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  • Open Access

Anesthesia for the High-Risk Patient. 2nd edition

Edited by McConachie I. Cambridge, UK: Cambridge University Press; 2009. 302 pages. ISBN: 978-0-521-71018-3
Critical Care201014:312

https://doi.org/10.1186/cc9007

Published: 27 May 2010

Keywords

  • Critical Illness
  • Postoperative Analgesia
  • Relative Risk Reduction
  • Anesthetic Management
  • Statistical Concept

In fewer than 300 pages, this book covers the complex topic of anesthesia for the high-risk patient in a comprehensive and complete way. Each chapter covers the most up-to-date literature, providing a summary of evidence as well as practical advice on how to approach and tackle the multitude of different problems of highrisk patients. This book describes anesthesia as the science of perioperative medicine, from preoperative assessment to postoperative analgesia, via intraoperative management.

In the first chapters, the reader is led through the topics of risk, epidemiology, and risk assessment. Statistical concepts such as the number needed to treat and absolute and relative risk reduction are also explained, making the subsequent chapters even easier to understand. Particular attention is given to cardiovascular and respiratory risk; guidelines on how to manage cardiovascular risk in cardiac and noncardiac surgery are also available, indicating which drugs to start, continue, or stop before surgery. The book presents an extensive explanation of the different intraoperative approaches to the high-risk surgical patient. A chapter not to miss is definitely 'Pharmaco-physiological approaches to the high-risk surgical patient', in which the pathophysiology of surgery is explained together with different approaches to identify, stratify, and treat high-risk surgical patients. In this chapter, a literature review brings an up-to-date view on hemodynamic intraoperative optimization, showing that this approach carries important advantages to improve patient outcomes. Importantly, this book does not forget that the role of perioperative medicine is also one of managing high-risk patients after surgery. Postoperative complications are classified and described, with appropriate consideration given to the early recognition and management of these problems. An interesting chapter that completes a 360-degree view of anesthesia is the one on the anesthesia of critically ill patients ('The critically ill patient undergoing surgery'). Now that more and more intensive care units are populated by anesthetists, optimal anesthetic management of critically ill patients requiring surgery is mandatory in order to provide a continuum of care and the best chances for the patient to recover from a critical illness.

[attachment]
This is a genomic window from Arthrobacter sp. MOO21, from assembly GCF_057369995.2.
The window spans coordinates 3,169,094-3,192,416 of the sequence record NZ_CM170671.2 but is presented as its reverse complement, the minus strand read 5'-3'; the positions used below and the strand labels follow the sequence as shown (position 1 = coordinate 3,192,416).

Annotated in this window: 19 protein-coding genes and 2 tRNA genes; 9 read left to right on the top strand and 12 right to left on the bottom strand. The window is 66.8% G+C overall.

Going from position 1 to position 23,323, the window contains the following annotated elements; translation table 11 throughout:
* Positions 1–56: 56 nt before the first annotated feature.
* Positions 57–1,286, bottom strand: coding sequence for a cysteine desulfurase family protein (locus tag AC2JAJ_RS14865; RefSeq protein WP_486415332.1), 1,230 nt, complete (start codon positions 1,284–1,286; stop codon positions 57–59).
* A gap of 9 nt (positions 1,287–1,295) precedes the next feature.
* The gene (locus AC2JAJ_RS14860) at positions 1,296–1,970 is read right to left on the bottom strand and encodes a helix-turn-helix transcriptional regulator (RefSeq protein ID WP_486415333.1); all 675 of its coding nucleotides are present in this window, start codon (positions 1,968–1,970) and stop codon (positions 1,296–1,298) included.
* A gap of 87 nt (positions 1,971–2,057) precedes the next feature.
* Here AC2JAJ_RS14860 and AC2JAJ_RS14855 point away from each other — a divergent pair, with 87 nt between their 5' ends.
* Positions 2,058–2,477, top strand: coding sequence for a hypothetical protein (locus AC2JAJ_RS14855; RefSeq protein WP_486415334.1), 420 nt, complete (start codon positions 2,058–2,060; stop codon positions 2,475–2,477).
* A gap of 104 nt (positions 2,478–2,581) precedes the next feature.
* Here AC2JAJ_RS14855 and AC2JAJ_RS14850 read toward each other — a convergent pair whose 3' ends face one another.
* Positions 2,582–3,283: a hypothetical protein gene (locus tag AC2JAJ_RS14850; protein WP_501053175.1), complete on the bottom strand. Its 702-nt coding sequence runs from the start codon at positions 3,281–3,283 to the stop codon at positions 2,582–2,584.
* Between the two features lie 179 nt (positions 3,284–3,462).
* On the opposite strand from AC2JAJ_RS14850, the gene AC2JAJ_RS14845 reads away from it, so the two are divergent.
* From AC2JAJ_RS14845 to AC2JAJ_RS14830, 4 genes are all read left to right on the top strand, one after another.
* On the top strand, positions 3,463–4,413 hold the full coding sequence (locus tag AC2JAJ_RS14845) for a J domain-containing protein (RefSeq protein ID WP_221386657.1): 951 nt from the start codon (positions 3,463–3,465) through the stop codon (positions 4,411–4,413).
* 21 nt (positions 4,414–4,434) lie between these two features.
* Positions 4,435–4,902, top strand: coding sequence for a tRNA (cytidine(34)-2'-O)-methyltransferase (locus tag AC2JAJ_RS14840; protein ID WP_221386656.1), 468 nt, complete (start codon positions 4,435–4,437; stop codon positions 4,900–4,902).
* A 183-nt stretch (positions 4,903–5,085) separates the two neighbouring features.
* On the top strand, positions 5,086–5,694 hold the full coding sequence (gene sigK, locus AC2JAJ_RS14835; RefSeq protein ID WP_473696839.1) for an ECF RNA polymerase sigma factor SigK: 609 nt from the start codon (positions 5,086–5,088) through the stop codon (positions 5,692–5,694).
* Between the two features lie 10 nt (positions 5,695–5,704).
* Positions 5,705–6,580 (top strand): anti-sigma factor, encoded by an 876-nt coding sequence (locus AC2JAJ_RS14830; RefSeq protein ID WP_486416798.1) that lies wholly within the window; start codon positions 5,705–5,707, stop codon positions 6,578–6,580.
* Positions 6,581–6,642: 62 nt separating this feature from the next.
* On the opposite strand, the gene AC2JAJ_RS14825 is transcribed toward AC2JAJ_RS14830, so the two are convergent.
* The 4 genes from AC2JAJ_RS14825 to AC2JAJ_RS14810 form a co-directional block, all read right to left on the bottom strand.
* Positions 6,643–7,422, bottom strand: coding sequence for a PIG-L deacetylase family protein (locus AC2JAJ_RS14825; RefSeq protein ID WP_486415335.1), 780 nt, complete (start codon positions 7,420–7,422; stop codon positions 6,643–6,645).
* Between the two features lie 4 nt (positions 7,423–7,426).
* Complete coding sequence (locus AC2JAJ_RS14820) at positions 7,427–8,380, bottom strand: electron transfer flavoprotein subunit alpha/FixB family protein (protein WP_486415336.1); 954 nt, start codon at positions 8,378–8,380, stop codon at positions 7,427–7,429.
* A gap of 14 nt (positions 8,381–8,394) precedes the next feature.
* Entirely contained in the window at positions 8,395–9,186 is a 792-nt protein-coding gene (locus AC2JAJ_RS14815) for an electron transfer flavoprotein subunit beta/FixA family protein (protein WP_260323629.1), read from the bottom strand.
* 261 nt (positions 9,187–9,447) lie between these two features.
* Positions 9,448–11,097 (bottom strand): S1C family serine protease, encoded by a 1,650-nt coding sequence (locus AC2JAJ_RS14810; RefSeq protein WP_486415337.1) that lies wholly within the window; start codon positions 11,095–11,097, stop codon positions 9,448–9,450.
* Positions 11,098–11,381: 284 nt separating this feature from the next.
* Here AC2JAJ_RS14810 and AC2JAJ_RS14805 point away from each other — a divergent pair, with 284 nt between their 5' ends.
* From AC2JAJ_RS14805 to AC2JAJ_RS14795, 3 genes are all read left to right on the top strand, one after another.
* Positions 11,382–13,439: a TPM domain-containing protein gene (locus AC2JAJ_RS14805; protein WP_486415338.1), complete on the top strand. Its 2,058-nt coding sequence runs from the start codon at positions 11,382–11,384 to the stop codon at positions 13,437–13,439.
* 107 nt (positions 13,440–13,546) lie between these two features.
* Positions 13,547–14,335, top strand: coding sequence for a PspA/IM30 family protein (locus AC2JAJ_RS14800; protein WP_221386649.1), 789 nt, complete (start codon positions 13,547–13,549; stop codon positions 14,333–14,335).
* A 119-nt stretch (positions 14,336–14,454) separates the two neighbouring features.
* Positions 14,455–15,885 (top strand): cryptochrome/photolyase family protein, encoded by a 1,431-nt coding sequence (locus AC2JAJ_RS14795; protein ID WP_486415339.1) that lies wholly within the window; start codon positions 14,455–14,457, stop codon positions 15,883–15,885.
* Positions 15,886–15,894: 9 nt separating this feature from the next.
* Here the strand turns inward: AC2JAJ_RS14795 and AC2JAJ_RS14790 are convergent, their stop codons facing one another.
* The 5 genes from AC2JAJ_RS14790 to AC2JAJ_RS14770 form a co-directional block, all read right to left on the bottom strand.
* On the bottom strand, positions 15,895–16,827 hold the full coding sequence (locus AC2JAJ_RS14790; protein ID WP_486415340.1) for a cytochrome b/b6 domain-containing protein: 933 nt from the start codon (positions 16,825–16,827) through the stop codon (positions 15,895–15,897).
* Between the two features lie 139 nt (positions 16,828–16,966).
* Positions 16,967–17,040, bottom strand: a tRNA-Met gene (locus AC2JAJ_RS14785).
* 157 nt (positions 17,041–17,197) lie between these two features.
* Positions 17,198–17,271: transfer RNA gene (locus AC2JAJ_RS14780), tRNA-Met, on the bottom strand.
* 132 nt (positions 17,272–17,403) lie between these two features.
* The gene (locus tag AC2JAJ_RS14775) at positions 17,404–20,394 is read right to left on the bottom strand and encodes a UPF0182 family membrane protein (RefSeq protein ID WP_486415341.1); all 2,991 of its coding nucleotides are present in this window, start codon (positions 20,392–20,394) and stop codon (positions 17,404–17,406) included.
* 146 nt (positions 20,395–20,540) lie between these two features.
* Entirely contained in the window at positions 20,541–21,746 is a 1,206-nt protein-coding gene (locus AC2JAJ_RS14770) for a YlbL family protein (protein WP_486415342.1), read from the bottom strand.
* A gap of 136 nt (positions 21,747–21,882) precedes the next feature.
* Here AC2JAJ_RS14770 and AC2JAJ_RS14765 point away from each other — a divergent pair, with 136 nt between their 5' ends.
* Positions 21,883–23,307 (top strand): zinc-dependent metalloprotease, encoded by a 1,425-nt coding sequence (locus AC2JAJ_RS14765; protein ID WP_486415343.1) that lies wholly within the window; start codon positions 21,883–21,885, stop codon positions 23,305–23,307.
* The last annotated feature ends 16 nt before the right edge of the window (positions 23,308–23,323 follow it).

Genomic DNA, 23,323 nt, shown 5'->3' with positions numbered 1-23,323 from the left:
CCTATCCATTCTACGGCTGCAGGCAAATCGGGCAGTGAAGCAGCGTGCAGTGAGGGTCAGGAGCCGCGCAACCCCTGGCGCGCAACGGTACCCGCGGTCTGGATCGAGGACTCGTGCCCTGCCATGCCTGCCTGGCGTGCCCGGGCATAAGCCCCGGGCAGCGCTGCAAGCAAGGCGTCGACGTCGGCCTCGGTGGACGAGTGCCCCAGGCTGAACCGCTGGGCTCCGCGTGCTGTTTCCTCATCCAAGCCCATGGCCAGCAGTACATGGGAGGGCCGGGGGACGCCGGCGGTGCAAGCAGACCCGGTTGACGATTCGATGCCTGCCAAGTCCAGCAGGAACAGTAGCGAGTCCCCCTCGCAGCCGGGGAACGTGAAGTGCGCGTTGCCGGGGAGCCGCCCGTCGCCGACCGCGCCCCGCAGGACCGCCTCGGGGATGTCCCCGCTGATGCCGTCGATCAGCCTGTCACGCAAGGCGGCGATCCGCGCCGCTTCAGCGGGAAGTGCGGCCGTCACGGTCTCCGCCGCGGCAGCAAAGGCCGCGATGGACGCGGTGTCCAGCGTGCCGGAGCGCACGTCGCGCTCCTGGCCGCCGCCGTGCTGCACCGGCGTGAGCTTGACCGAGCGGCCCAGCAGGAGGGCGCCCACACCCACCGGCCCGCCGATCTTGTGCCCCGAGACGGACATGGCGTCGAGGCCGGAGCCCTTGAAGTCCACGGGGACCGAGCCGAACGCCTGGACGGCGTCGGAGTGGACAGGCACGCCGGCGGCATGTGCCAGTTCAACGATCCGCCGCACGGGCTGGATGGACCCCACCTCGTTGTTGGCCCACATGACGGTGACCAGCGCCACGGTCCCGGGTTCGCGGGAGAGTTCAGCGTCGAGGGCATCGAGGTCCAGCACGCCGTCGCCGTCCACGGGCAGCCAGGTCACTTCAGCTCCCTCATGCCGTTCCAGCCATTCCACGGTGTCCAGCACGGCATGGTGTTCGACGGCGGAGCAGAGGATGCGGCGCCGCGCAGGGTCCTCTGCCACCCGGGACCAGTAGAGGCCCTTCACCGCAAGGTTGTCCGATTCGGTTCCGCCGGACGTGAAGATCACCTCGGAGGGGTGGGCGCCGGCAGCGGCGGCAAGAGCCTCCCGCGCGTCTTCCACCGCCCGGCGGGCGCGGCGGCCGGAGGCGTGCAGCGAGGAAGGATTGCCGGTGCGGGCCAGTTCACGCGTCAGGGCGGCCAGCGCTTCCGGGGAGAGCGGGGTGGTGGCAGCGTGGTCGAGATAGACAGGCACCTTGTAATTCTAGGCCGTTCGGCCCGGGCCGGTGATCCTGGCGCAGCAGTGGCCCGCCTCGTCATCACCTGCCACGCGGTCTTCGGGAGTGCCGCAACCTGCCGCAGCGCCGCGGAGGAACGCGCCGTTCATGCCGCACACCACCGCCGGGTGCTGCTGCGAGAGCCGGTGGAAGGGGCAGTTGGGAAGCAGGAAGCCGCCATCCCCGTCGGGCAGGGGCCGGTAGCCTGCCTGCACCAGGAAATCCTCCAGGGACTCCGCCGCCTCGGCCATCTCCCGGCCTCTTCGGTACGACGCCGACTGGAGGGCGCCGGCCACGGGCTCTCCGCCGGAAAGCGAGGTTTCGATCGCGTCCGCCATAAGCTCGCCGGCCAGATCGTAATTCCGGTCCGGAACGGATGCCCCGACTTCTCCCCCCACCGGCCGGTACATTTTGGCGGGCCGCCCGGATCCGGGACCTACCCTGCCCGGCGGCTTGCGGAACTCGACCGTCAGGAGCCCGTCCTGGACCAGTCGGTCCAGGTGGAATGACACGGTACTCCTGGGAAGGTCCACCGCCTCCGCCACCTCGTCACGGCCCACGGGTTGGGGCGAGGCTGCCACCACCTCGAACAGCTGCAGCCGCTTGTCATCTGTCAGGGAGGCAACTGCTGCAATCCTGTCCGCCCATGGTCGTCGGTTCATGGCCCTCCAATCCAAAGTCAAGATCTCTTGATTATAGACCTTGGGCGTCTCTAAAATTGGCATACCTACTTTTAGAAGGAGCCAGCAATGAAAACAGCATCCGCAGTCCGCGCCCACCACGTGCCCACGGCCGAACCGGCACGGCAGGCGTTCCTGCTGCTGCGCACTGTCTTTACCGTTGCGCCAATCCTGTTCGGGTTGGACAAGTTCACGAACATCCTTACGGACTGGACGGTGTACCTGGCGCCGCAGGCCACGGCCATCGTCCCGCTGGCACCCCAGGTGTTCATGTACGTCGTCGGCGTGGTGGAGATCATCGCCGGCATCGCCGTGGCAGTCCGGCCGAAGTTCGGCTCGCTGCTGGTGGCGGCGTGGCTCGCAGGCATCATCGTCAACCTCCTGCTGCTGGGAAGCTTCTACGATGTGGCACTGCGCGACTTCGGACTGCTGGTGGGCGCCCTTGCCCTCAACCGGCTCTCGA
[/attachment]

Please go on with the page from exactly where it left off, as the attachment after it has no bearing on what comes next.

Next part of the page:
In conclusion, this book could be placed on every desk in the hospital and would be a valuable resource in the hands of the junior as well as the more experienced anesthetist.

Declarations

Authors’ Affiliations

(1)
Department of Intensive Care Medicine, St George's Healthcare NHS Trust, London, UK

Copyright

© BioMed Central Ltd 2010

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